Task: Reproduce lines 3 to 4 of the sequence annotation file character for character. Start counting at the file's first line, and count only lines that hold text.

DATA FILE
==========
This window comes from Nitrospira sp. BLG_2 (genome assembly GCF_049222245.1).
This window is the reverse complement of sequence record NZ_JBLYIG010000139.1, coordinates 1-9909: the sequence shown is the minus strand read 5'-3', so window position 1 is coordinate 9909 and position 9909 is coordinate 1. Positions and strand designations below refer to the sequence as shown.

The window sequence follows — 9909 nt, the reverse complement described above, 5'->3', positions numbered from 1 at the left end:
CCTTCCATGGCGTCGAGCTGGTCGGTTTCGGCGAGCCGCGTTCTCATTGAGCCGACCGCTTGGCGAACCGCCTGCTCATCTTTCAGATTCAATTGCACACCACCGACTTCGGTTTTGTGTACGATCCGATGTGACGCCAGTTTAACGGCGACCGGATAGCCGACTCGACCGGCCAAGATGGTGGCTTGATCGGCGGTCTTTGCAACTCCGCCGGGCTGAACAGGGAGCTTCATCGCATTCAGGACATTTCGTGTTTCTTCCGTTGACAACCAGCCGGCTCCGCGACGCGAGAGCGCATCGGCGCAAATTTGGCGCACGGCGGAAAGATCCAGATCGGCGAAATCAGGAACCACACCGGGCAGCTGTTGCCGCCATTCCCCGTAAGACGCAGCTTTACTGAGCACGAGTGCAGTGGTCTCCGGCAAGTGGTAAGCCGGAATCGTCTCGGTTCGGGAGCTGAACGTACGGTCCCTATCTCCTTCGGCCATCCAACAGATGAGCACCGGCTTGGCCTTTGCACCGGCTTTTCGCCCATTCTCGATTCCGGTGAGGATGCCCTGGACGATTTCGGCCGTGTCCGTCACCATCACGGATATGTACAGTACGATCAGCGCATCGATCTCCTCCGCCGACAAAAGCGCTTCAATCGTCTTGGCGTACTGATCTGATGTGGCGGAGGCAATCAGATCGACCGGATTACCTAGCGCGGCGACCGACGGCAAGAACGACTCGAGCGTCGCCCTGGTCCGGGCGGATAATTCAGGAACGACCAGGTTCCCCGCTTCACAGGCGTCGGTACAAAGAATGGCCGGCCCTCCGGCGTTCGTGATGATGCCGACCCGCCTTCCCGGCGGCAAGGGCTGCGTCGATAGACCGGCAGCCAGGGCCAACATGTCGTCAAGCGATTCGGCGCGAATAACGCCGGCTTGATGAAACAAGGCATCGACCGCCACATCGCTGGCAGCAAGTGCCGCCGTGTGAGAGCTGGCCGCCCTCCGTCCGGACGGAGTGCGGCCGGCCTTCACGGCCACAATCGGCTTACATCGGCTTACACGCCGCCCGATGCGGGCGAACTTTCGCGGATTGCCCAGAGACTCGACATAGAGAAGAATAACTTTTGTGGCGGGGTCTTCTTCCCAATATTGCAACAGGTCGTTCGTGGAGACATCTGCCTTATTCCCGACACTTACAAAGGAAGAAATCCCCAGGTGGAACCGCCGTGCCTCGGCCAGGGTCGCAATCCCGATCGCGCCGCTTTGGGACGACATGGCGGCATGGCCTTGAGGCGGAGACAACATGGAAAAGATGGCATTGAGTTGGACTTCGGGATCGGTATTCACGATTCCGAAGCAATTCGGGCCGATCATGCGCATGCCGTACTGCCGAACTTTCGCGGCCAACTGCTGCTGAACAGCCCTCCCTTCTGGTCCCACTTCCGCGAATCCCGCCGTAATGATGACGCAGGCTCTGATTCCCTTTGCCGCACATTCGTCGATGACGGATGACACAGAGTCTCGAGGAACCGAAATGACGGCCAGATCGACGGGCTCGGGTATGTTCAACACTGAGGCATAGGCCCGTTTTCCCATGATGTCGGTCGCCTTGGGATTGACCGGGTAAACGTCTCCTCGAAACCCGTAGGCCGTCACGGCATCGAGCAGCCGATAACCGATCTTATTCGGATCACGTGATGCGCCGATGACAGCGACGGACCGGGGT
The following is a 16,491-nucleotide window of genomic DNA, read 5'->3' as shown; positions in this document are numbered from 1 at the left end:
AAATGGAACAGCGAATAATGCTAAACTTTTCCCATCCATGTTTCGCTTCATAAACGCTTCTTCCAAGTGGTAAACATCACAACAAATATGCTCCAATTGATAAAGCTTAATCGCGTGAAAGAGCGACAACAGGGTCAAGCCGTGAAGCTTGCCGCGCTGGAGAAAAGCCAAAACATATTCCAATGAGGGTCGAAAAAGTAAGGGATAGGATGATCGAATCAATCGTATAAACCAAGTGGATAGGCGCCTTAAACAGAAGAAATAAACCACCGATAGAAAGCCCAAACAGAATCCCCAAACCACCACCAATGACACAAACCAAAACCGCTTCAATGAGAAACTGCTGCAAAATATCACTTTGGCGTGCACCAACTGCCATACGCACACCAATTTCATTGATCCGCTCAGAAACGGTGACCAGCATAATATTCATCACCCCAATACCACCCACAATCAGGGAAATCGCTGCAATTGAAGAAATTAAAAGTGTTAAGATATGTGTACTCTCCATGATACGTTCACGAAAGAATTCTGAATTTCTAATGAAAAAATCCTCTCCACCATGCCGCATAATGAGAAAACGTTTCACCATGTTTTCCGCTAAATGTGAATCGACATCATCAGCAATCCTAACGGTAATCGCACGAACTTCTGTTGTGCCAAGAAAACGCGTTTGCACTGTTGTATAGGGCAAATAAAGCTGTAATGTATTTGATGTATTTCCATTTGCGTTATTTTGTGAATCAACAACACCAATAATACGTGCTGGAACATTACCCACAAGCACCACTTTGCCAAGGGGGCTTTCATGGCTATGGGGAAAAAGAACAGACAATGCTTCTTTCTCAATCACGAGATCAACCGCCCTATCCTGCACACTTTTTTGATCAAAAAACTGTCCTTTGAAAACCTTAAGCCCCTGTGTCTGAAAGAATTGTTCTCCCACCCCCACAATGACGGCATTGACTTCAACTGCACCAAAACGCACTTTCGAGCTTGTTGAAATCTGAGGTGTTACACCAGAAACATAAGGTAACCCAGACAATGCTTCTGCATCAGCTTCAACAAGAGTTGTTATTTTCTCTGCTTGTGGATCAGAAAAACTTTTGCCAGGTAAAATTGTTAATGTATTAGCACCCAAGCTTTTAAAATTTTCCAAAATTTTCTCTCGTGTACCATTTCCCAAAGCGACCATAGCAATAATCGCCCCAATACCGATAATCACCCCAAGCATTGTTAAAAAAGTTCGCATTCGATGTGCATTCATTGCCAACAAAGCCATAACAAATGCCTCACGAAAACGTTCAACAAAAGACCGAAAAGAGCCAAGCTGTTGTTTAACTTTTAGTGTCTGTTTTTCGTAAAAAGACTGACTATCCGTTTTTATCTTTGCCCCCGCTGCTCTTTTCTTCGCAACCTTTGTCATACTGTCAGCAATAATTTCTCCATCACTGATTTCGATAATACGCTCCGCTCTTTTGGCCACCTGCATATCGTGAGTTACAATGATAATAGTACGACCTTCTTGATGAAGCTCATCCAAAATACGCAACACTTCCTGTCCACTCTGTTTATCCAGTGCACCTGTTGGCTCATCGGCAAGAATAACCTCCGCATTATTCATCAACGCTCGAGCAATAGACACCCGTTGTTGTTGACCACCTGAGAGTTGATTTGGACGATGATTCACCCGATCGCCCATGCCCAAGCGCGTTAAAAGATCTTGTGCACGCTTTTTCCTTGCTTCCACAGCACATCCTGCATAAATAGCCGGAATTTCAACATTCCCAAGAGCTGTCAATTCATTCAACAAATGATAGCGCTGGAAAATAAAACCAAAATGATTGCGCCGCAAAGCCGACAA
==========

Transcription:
The window sequence follows — 9909 nt, the reverse complement described above, 5'->3', positions numbered from 1 at the left end:
CCTTCCATGGCGTCGAGCTGGTCGGTTTCGGCGAGCCGCGTTCTCATTGAGCCGACCGCTTGGCGAACCGCCTGCTCATCTTTCAGATTCAATTGCACACCACCGACTTCGGTTTTGTGTACGATCCGATGTGACGCCAGTTTAACGGCGACCGGATAGCCGACTCGACCGGCCAAGATGGTGGCTTGATCGGCGGTCTTTGCAACTCCGCCGGGCTGAACAGGGAGCTTCATCGCATTCAGGACATTTCGTGTTTCTTCCGTTGACAACCAGCCGGCTCCGCGACGCGAGAGCGCATCGGCGCAAATTTGGCGCACGGCGGAAAGATCCAGATCGGCGAAATCAGGAACCACACCGGGCAGCTGTTGCCGCCATTCCCCGTAAGACGCAGCTTTACTGAGCACGAGTGCAGTGGTCTCCGGCAAGTGGTAAGCCGGAATCGTCTCGGTTCGGGAGCTGAACGTACGGTCCCTATCTCCTTCGGCCATCCAACAGATGAGCACCGGCTTGGCCTTTGCACCGGCTTTTCGCCCATTCTCGATTCCGGTGAGGATGCCCTGGACGATTTCGGCCGTGTCCGTCACCATCACGGATATGTACAGTACGATCAGCGCATCGATCTCCTCCGCCGACAAAAGCGCTTCAATCGTCTTGGCGTACTGATCTGATGTGGCGGAGGCAATCAGATCGACCGGATTACCTAGCGCGGCGACCGACGGCAAGAACGACTCGAGCGTCGCCCTGGTCCGGGCGGATAATTCAGGAACGACCAGGTTCCCCGCTTCACAGGCGTCGGTACAAAGAATGGCCGGCCCTCCGGCGTTCGTGATGATGCCGACCCGCCTTCCCGGCGGCAAGGGCTGCGTCGATAGACCGGCAGCCAGGGCCAACATGTCGTCAAGCGATTCGGCGCGAATAACGCCGGCTTGATGAAACAAGGCATCGACCGCCACATCGCTGGCAGCAAGTGCCGCCGTGTGAGAGCTGGCCGCCCTCCGTCCGGACGGAGTGCGGCCGGCCTTCACGGCCACAATCGGCTTACATCGGCTTACACGCCGCCCGATGCGGGCGAACTTTCGCGGATTGCCCAGAGACTCGACATAGAGAAGAATAACTTTTGTGGCGGGGTCTTCTTCCCAATATTGCAACAGGTCGTTCGTGGAGACATCTGCCTTATTCCCGACACTTACAAAGGAAGAAATCCCCAGGTGGAACCGCCGTGCCTCGGCCAGGGTCGCAATCCCGATCGCGCCGCTTTGGGACGACATGGCGGCATGGCCTTGAGGCGGAGACAACATGGAAAAGATGGCATTGAGTTGGACTTCGGGATCGGTATTCACGATTCCGAAGCAATTCGGGCCGATCATGCGCATGCCGTACTGCCGAACTTTCGCGGCCAACTGCTGCTGAACAGCCCTCCCTTCTGGTCCCACTTCCGCGAATCCCGCCGTAATGATGACGCAGGCTCTGATTCCCTTTGCCGCACATTCGTCGATGACGGATGACACAGAGTCTCGAGGAACCGAAATGACGGCCAGATCGACGGGCTCGGGTATGTTCAACACTGAGGCATAGGCCCGTTTTCCCATGATGTCGGTCGCCTTGGGATTGACCGGGTAAACGTCTCCTCGAAACCCGTAGGCCGTCACGGCATCGAGCAGCCGATAACCGATCTTATTCGGATCACGTGATGCGCCGATGACAGCGACGGACCGGGGT